Army of Crows
In Hungarian, we call a group of crows an army of crows. Like a “murder of crows”. I always think of them as an army though. They are always in groups, they even work together. Once, in Silverton, on a rainy day, I watched as a crow took a half-eaten, wrapped, hamburger from a garbage bin. The crow had trouble opening it alone. Another one flew down and joined him, and together, as a team, they opened the wrapper. A few more joined them by then, and they all took a bite of the now opened burger, then flew away. Smart birds. They knew how to work together. They knew how to share.
An army of crows was watching me as I walked to the bus station. They were sitting on the power lines, on the light poles, on the trees, on the roofs of the neighboring houses, on top of the old, deserted synagogue. Not one of them made a sound. I felt their eyes follow me. Their darkness added to the thick fog made the world around me seem surreal, like a black-and-white movie.
No one spoke, though we all knew each other well. Some newcomers nodded, in a barely perceptible greeting, but nothing broke the heavy silence. I could feel the tension, exacerbated by the weight of the all-encompassing fog, by the presence of the crows. I have never felt this way before in my hometown, around people I knew and who knew me since I was a child.
Everyone heard the news of the fights. The day before, Romanians were fighting Hungarians in a neighboring city, a city with a mixed population of half-and-half. It was a real fight, neighbors and friends physically hurting each other. The same thing was happening in a few major cities in Transylvania. Once again, people hurting each other because they were different. In this case, different only meant that we didn’t speak the same language. This simple fact was enough to spark a fight.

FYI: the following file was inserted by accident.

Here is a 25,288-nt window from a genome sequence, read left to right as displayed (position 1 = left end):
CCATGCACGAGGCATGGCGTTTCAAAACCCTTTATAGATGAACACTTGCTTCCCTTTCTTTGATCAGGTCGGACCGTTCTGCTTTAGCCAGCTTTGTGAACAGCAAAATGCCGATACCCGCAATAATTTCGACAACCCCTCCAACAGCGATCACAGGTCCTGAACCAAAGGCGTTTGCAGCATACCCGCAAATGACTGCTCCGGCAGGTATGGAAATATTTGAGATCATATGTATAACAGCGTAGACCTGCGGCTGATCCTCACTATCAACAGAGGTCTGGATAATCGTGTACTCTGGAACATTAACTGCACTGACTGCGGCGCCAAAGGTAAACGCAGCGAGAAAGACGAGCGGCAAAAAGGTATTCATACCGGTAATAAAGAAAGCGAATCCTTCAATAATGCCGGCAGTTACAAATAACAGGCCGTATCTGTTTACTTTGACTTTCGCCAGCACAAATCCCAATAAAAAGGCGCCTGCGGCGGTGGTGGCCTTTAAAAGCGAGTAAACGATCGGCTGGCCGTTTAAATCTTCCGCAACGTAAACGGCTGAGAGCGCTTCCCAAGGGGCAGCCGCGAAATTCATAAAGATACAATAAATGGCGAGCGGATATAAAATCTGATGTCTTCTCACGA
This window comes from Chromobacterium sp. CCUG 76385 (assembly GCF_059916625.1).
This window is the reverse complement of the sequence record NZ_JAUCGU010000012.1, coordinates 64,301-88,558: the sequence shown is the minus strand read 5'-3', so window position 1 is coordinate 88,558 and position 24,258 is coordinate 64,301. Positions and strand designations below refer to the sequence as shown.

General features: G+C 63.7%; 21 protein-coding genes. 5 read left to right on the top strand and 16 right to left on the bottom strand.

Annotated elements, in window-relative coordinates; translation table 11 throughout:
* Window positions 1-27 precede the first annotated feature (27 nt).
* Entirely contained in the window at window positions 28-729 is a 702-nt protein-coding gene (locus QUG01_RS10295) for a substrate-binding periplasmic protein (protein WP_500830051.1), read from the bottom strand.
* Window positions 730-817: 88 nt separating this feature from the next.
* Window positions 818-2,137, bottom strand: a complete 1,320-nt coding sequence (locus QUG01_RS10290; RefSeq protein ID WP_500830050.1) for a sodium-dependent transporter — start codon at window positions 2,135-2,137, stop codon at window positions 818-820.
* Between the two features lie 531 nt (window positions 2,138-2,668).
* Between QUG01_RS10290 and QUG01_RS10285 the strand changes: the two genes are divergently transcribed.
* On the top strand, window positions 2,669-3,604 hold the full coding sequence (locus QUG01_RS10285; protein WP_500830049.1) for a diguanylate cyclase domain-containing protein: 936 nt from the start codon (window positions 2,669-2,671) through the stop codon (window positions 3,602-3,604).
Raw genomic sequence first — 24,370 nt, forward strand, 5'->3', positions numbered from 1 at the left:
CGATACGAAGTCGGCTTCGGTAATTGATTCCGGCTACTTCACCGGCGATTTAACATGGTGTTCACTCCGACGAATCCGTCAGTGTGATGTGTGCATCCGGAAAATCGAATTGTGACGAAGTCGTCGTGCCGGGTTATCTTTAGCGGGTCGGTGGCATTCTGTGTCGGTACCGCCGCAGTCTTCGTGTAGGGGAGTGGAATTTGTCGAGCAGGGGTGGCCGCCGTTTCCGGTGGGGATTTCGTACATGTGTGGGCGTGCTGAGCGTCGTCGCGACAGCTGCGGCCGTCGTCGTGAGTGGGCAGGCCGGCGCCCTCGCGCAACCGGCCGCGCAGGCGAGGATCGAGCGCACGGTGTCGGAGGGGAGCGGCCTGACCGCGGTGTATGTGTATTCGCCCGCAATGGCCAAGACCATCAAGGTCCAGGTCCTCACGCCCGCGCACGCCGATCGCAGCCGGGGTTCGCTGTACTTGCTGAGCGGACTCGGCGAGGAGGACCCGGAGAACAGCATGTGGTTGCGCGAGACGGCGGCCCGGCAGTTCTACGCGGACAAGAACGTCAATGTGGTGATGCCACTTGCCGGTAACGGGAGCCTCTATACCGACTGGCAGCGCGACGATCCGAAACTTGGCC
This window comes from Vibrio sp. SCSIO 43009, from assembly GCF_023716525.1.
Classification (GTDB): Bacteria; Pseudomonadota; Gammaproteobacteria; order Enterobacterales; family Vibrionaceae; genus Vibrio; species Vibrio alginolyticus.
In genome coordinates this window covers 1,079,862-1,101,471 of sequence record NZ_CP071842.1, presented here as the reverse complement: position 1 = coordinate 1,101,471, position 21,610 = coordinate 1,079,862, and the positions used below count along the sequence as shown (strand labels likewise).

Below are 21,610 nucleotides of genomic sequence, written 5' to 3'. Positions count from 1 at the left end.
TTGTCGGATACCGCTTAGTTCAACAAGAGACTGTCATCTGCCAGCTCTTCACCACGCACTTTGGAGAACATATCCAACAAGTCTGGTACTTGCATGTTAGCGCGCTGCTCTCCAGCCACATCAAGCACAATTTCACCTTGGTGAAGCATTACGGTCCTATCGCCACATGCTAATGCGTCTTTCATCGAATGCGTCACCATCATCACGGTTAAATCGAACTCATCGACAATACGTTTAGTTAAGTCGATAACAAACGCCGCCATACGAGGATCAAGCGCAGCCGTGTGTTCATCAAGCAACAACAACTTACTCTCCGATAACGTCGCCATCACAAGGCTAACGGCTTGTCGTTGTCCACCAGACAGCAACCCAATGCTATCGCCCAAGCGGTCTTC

I read a study once about how people tend to divide themselves. Sometimes the most trivial thing, like choice in clothing, might spark this distinction. We need to fight someone, but we also need allies. So we divide and hope to survive. Then someone else conquers us all.
Thing is, I never expected it to happen any longer. True, in school, the boys had called each other mean names referring to each other’s different nationalities. But that was boys being mean, they would call each other names about anything. Sure, if I had a Romanian speaking teacher, I had to know twice as much as others to get the same grades. I was used to it, I felt that it made me a better student. Growing up as a minority wasn’t always easy, but it didn’t bother me, it was a way of life. I never experienced or heard of open fights, especially involving decent grown-ups. Both nationalities lived together for centuries, at least in my hometown. If you asked a person who their best friend was, chances were he or she was of the other nationality. My own best friends were Romanian.
But this fight wasn’t about personal feelings, about individual people. A few months after the fall of communism, after the Romanian Revolution, things seemed to be the same as before. There was no improvement to our lives. Rumors started circulating about the new government being another bunch of communists. To stop the rumors, those in power used the age-old tactic to get people fighting against each other. They might forget the common enemy; they might forget reality. It worked. Romanians believed the story about the Hungarian minority trying to annex part of their country to Hungary.
Did you ever notice how those in power use fear to manipulate people? Terrorists use fear to manipulate others. It works. Fear is such a strong emotion; most people forget to think when they are afraid. In this case, they forgot that they were still hungry, they forgot that only a few months earlier they stood together like brothers in front of the tanks, protesting against communism, against dictatorship, and asking for a better life. They forgot that they were not afraid to ask for freedom of speech, for free choices, when they were together.